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Thread: Why I will remain closeted for the time being ... but for a good reason ... love

  1. #1
    3dxchat User JuliaGirl's Avatar
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    Why I will remain closeted for the time being ... but for a good reason ... love

    Hi,

    I want to share just a quick journey and the reason why, as of last night, I will not share my dressing with my wife of 26 years, for the time being.

    Like many, I've been dressing since my very early teens. In my case, that's more than 40 years. The physical and emotional reasons have varied over time (or at least, swung along a spectrum of fetish to just being relaxed and feeling good and calm while dressed), and I've been through purges and buying sprees. I have a small but comfortable (and hidden) set of clothes and wigs etc now that I adore. I can dress just enough to keep the worst of the pink fog away ... long mornings alone in the house and especially trips away. Anyway ...

    Kids (22 and 18) are now both out so we're empty nesters. Oldest working after a very successful uni run, youngest just into uni. The greatest thing I've ever done besides meeting my SO was having those two in my life. Nothing compares. As many parents here know ... you would do anything to see your kids emotionally happy and healthy ... to be great, caring, smart, hopeful human beings.

    I took this moment to reconsider telling my wife about my dressing. Honestly, the worst I really think might happen is eye rolls and "whatever". Our intimate life has slowed wayyyy down (menopause) but we still do everything else a devoted couple does in how we share and what we share. So I thought, she'll maybe not openly accept me as a cross dresser and shop for/with me, but at least she won't leave, and I'd be stuck in a DADT thing where at least I've been honest with the one secret I keep.

    Then last night ... my oldest had texted me and said he needed to talk. We were picking up the youngest at uni for the holiday weekend home, and suggested to call us on the car ride home and we'd speaker phone. No, needed to talk just to me. I said sure. As someone who never could approach my dad about anything (whole other topic, that is) I thought to myself ... we've raised a brave kind, and whatever comes out will be okay. The rattled and scared 22 year old voice when the call came, I was alone in my attic studio, had me concerned but ready ... I heard a the voice of a lovely female friend of my kids in the background saying "It'll be okay" ... then the whispered words ...

    "Dad, I'm trans."

    My reply was immediate, sincere, holding back tears and very sincere (paraphrasing) ... "I love you. I am so proud of the person you are, who you are growing into, you as an amazing human being, you could not be more perfect to me." She cried and sobbed with such relief I could feel it 100 miles away. I heard her friend (who we know pretty well) crying in the background.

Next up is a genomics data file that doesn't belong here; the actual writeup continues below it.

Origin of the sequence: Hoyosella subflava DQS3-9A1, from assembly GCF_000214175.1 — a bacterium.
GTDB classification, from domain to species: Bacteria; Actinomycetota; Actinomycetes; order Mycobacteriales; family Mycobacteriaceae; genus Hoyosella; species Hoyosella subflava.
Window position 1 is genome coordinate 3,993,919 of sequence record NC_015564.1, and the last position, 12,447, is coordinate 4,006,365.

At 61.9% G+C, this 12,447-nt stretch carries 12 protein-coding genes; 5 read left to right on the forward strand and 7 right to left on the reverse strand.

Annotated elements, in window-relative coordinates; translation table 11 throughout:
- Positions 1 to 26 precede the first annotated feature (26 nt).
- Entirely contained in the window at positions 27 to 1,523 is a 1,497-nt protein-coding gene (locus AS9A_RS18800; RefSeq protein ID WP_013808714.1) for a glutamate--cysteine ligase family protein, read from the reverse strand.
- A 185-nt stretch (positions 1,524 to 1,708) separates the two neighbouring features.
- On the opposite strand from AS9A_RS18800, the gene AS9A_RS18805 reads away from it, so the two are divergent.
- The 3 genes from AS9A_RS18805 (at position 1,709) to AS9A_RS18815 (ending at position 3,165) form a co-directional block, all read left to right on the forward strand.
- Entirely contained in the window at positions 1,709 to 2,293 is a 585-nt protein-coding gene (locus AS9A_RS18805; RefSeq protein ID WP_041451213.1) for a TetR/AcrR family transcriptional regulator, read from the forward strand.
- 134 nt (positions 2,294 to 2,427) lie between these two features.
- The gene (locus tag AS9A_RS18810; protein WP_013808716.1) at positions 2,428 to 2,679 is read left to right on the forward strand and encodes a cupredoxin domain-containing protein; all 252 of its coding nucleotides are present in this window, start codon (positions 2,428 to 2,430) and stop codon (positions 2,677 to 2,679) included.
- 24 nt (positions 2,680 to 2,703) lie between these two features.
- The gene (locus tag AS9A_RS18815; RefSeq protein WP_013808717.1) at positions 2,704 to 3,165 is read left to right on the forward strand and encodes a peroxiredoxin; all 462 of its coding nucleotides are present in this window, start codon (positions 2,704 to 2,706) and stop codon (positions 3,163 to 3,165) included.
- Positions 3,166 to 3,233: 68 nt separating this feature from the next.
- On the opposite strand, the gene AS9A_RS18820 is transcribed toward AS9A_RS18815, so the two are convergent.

My son told me ... his father ... the first family member he knows he can trust ... that he is transitioning to become a woman. I could not be happier for her. I am sorry we missed last April when she finally "snapped" (her words) and the intense dam broke for her emotionally. I am thrilled to find out that all her amazing freinds remain supportive, loving, and a great network for her. We talked about life and everything she wanted to in a hour, medicines, her medical support, so much ... that has to be the emotionally deep thing I have experienced since the kids were born. She told me her new name. A variant of Katherine. I told her I loved her. I said I would always be, like every parent, worried about her safety and her emotional happiness, and that we are always a safe place for her to be.

    I have given her space (and my support) to think about how to share all this with my wife. But we will win. This will be a positive thing. She's free to be her with us. And I am the happiest dad in the world, despite the whirlwind of feelings and emotions that drove a happy, but poor sleep last night.

    So, at this point in our lives together, with the fact that my wife will need time and space to accept this change in our lives and her own emotional being, I think it's probably not the time to have "the talk" with her. I don't think adding the need to process a transgender adult kid *and* a crossdressing husband is a smart move, too much of a one-two punch? But I will use her reaction to this to guage whether one day, a few years from now, this might be something to approach again. So ... back in the closet, dear sisters, but with a great deal of joy knowing that the kids are (and will be) alright.

    i know I have this amazing community to be part of going forward in my own journey. Thanks everyone for listening ...

    Have a great day!

    (PS. Hopefully the right forum to share. Admins may move as needed.)